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Poetry

Bernheim Forest

Today’s forest floor, a terrazzo
of copper leaf. The remaining scrub
also copper: copper breath, penny
breath, too faint to call it rustling.
The mother trees of summer—
those iron lungs—streamed oxygen
from paps that swayed sweet
rock-a-byes in green blouses. But now
all is brittle air. Underfoot snap and crack.
And all crowns, by necessity, forget
what lies shriveling at their feet.

What’s imperishable is perishable
piece by piece. The soaking rains,
the split and suffering bark, the sink-
hole in the dirt assures it: green to gold
to copper to fade. Here is not Florida. Here
winter’s point is blunt. Juice and fondle
give way to December’s iron chop,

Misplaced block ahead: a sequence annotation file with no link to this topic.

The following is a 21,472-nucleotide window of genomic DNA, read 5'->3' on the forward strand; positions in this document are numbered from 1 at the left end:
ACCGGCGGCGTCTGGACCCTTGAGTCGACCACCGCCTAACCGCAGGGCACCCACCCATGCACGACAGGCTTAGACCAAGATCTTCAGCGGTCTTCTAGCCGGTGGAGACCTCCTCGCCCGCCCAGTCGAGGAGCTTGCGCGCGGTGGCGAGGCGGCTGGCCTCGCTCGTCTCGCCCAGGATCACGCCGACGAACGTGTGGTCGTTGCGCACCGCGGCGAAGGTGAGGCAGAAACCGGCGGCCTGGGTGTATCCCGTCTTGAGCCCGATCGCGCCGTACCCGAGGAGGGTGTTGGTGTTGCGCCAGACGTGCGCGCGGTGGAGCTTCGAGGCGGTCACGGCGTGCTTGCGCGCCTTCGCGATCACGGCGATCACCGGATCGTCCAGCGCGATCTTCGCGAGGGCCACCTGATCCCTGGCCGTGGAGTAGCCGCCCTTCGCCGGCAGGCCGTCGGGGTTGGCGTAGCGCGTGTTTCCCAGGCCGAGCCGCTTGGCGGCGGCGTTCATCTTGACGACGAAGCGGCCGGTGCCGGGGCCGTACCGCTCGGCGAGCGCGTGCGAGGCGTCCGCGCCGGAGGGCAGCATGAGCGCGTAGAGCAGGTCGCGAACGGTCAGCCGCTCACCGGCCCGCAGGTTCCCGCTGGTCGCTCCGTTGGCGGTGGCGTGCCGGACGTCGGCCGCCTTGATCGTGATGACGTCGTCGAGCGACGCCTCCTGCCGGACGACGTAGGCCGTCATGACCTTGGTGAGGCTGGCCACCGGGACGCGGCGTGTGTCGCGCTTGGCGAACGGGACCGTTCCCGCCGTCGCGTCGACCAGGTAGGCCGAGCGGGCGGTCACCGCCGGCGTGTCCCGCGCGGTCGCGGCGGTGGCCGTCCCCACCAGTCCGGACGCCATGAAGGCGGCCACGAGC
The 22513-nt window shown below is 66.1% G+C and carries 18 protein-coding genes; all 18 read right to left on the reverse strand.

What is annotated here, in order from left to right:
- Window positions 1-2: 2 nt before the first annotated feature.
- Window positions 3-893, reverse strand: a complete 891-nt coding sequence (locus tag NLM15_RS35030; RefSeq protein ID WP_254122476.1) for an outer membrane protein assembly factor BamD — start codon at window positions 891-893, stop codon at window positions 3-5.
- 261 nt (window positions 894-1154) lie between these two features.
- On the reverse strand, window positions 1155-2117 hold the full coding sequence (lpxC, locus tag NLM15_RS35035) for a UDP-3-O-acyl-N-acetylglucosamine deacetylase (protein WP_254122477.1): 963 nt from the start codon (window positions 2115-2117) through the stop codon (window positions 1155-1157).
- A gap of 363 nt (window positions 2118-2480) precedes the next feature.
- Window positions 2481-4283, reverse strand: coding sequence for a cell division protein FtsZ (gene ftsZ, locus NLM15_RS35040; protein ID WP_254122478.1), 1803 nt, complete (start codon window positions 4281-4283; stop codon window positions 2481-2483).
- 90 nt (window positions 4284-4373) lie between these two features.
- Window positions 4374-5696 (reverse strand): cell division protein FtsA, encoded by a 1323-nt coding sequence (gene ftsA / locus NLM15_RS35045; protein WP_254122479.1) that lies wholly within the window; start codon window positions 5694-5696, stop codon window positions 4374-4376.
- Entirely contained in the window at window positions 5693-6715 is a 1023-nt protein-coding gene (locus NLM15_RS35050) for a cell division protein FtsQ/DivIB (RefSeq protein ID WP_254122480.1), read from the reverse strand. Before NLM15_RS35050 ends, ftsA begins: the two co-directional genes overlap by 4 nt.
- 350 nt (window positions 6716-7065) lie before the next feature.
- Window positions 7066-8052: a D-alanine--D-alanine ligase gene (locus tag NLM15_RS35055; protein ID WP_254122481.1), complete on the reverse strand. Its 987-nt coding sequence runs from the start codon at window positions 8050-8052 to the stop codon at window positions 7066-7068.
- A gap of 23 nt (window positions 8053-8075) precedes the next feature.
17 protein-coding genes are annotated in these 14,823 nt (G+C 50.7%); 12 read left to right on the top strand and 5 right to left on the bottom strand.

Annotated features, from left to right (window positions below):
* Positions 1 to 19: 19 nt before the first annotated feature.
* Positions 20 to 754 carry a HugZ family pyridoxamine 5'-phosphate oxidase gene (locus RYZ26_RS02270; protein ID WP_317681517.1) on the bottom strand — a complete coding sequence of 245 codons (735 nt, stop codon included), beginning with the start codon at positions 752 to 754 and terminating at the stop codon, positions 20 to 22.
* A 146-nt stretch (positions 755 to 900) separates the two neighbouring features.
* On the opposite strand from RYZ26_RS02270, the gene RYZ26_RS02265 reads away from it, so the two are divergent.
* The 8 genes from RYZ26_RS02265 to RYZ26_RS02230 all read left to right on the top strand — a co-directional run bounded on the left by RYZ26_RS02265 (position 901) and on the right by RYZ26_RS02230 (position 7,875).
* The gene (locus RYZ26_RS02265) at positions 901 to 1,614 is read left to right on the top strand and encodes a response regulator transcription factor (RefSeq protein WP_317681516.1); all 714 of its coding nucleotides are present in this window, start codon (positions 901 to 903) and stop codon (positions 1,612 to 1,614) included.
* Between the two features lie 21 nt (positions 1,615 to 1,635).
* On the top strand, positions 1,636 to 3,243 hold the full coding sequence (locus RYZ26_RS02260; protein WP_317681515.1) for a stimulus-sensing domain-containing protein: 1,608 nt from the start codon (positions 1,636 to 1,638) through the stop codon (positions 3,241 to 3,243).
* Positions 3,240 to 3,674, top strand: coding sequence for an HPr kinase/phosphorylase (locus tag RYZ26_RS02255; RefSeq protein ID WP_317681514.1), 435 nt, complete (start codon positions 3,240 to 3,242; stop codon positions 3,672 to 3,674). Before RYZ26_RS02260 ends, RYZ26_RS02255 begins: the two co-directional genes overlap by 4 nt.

and the forest lives because it dies.
How’s that for conundrum?

But now, there is only now
and this walking. My fingers, numb.
My breath, a magician’s string of scarves,
or my own good ghost rehearsing
how to vacate her chilly rental. Five o’clock
and the air tastes of pewter. Tonight
the sky will contract, tightening in a thin-
lipped grudge until it cannot help
but ease itself down, giggling in white
and whimsy. And once more
before I quit this place, I will scarf and
boot and bundle up, to greet the mothers
shawled in white wool, and leave my prints
in the buried patches of copper made soft
by such fine soaking. Intaglio. Art to last.


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